Spring, you say? Tell that to my snow-covered patio furniture and the frozen mound of earth covering last week’s front garden excavations. Tell that to my friend Kathy, who just posted her annual “This is b–ls–t” photo (shown above).

Though these ups and downs of temperature and precipitation are actually quite common in Western New York at this time, there is an unsettled feeling to everything. I wouldn’t be surprised if we had 90-degree days in May and maybe a freeze at the end of July, followed by a monsoon.

We Great Lake-adjacent residents can be somewhat smug about our proximity to these large bodies of fresh water and the mild summer temps that prevail here as other areas in the U.S. are either literally on fire – or it just seems that way.

But weather extremes have found us. I’m not talking about snowstorms; we’re used to a few each year and the cover is good for the gardens. But last summer, wildfire smoke drifted down from Ontario and unseasonable warmth is more common at other times. Snow on the patio furniture in mid-March? That’s the way it’s supposed to be.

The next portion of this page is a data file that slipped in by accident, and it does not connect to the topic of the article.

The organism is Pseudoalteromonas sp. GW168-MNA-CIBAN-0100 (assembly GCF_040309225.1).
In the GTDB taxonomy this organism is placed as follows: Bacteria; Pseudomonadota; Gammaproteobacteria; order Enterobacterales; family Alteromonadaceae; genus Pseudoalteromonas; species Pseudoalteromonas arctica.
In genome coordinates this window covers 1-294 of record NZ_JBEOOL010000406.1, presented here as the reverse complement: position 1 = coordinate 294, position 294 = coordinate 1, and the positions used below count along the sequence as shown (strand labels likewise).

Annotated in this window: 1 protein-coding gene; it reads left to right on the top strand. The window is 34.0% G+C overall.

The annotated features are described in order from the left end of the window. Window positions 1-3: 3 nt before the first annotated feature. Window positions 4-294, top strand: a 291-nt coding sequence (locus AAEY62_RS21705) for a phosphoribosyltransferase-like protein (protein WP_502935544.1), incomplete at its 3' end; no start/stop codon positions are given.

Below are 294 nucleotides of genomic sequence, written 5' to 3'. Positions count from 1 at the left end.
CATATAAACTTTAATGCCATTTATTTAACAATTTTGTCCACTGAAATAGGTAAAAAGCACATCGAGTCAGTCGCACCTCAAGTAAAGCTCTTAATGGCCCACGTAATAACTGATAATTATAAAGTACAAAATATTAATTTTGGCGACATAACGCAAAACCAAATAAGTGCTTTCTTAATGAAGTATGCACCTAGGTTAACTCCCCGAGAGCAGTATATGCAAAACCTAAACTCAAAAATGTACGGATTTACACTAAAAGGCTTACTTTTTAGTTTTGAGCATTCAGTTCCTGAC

Maybe it’s the fact that Lake Erie, the shallowest of the five, never froze this year. In the past, we’ve been able to walk out on the lake and check out the ice fisherman and their little blue huts. According to NOAA, Great Lakes ice levels are the lowest, at 2.7%, they’ve ever been since their records began. We had temps in the 70s in early March and my snowdrops were out the earliest they’ve been, with some blooming in late January.

What’s happening now is normal. Snow on the first day of spring is expected. Spring is never much of a season here at the best of times. Autumn is much, much better. 

But normal has become unmoored from its former definitions. So, in a way, it’s somewhat comforting to look out on the frosty white landscape.

Ahhh, spring!